The scientific notation of the numerical values has the following configuration:
where b is the basis of the numerical system, x is the exponent of this basis (an integer) and m mantissa, that is a numerical value ranging within the interval . Some of the most notorious bases are 2 and 10 from which the binary respectively decimal numbers are deriving from. Mantissa is a numerical value with a syntax known by programmers as a “fixed point”, which means that the position of the decimal separator is always placed after the first digit. For example, in case of basis 10, mantissa is a digital value under a fixed point, ranging within the interval (for mentioning the interval limits we have used the syntax of the relative accurate values (RAV) described in the annex X.3, the digits placed within the round brackets being endlessly repeated).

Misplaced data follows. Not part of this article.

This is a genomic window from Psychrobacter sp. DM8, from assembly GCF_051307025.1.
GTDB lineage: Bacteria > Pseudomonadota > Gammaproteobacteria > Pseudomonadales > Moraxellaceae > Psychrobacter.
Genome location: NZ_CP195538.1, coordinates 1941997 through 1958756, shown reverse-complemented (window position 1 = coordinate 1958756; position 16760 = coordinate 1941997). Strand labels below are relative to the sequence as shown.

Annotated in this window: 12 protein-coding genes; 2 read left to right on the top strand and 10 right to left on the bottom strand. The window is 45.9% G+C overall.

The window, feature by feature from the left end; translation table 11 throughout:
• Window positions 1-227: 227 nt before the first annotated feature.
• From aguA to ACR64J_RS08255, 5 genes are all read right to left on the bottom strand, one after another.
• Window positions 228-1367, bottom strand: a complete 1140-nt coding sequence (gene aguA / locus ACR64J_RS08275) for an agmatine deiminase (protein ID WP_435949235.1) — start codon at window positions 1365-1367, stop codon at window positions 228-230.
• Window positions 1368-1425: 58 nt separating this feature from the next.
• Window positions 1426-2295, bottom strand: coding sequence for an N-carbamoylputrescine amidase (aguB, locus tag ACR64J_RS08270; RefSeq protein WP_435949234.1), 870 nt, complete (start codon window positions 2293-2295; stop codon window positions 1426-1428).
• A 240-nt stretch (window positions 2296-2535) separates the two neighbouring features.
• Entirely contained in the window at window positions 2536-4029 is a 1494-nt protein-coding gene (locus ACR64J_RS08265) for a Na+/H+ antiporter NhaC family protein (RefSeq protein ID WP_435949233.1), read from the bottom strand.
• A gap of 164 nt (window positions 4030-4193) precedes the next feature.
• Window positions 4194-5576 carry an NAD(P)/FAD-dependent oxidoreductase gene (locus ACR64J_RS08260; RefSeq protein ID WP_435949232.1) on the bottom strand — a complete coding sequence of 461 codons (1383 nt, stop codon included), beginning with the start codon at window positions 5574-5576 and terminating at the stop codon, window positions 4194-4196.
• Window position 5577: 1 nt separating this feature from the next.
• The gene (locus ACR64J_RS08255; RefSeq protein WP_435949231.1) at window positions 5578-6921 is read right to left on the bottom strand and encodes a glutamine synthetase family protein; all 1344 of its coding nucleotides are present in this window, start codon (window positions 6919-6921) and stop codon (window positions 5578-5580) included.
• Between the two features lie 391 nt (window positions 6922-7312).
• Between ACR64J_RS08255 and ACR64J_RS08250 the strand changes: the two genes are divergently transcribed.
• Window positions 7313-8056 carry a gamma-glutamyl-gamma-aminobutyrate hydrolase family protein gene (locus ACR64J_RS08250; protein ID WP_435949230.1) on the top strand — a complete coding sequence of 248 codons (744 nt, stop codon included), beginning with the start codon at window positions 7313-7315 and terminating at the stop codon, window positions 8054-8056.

Under these conditions, bx represents the order of magnitude of the numerical value N from the relation X.1.1. One may notice that this order of magnitude covers an interval of values (of the mantissa) and this coverage degree is as even more greater as the value of the numerical basis is also great; within a decimal numerical basis, an order of magnitude means an interval ranging from one to ten, whereas in a binary basis, an order of magnitude is only ranging from simple to double. Due to this reason, when we will need a high coverage degree, we may use the decimal order of magnitude, and when we will need a better resolution (for the order of magnitude), we may use the binary one.
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